A Byzantine earthenware hand grenade featuring a hollow globular body with a pointed base and an elongated knob placed on the shoulder. To the top, the vessel rises into a short neck with raised collar and splays out slightly into a thick rim with a small mouth. This allowed the item to be filled with an explosive liquid known as ‘Greek fire’ and used as a hand grenade in battle. The mouth would have also accommodated for a fuse to instigate the explosion. As typical for Byzantine grenades, this piece displays geometric patterns to its outer surface. A band of carved large dots runs unevenly around the body, dividing in half the frieze which comprises of parallel rouletted lines and carved triangles. Below the frieze, five circular grooves decorate the lower section of the vessel.
Date: Circa 9th-11th century AD Provenance: From a collection of a North London gentleman, latterly with a London gallery. Condition: Very good condition. Some earthy encrustations on the surface. Minor chips to the rim and body; a small hairline crack across the middle of the body.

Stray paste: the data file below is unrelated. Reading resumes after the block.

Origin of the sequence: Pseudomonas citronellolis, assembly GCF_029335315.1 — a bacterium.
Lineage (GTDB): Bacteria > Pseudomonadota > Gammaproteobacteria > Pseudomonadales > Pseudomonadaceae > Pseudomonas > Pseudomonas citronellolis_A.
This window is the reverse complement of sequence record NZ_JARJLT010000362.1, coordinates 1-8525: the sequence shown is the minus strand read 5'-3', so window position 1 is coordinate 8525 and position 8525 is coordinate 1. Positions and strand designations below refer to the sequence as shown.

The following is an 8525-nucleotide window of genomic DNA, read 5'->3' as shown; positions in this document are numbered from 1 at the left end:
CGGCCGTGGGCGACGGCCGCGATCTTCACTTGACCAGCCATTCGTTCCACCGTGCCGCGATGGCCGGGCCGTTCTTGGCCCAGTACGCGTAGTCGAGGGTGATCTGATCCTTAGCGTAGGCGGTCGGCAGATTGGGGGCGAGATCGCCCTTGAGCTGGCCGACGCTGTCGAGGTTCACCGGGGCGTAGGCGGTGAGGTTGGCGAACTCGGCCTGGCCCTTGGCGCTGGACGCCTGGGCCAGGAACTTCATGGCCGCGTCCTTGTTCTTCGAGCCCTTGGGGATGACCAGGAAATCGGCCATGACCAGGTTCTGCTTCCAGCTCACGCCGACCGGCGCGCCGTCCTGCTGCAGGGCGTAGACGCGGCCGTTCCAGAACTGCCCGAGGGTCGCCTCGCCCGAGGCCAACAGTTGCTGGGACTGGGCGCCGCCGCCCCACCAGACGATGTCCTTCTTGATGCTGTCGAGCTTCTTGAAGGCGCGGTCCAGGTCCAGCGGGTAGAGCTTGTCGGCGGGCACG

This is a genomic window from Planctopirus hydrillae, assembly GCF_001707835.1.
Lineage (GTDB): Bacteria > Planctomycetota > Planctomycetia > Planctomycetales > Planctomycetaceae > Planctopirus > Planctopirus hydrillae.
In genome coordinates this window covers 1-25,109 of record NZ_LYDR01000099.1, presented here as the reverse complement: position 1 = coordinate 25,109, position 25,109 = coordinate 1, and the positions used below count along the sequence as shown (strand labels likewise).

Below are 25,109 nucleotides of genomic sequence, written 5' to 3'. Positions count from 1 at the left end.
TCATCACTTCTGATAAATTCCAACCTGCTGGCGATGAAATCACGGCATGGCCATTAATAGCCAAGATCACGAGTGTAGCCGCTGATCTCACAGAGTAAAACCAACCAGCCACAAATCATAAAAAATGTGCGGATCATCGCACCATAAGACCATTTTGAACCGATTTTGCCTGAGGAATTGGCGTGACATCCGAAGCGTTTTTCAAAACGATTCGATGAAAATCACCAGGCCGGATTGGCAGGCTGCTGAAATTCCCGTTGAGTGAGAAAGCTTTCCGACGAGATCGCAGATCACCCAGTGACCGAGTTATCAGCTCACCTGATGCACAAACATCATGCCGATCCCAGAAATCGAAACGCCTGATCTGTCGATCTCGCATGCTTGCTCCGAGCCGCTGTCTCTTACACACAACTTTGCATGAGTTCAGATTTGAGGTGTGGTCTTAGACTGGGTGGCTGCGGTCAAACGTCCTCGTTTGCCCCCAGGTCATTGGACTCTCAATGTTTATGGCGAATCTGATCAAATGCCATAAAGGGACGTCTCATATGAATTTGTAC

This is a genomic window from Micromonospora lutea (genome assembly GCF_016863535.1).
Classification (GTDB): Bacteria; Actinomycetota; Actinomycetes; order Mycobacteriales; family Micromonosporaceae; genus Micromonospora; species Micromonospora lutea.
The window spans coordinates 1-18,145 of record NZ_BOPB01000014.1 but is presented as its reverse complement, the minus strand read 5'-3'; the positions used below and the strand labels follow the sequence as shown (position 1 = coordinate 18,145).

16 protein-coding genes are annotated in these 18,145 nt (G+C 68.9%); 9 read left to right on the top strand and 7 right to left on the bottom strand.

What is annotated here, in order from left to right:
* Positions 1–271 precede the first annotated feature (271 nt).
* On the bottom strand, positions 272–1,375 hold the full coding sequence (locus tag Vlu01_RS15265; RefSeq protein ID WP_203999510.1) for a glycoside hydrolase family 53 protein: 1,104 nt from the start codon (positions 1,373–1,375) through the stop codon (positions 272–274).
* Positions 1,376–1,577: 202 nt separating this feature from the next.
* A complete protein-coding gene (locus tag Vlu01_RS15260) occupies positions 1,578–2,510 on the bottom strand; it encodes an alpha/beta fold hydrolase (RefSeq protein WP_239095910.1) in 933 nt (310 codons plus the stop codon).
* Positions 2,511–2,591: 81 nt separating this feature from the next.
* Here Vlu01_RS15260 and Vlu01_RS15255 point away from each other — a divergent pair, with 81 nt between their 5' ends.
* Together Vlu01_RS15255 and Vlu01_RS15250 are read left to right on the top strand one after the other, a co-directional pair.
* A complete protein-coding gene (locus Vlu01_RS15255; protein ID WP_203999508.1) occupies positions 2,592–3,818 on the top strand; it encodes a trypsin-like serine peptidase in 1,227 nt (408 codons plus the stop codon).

Greek Fire, also referred to as liquid fire (ὑγρόν πῦρ, hygron pyr), was one of the most famous weapons of the Byzantine arsenal and its use played a crucial role in the defence of the Empire, ensuring its long survival. The formula for the flammable mixture was closely guarded for centuries and irredeemably lost after the collapse of the Empire. Its precise composition thus remains unknown to this day, though research suggests that petroleum was a vital ingredient making the liquid impervious to water. Greek fire was first used at sea where it was particularly effective against wooden ships; it was later delivered via clay grenades, either by hand or by launching with a catapult.
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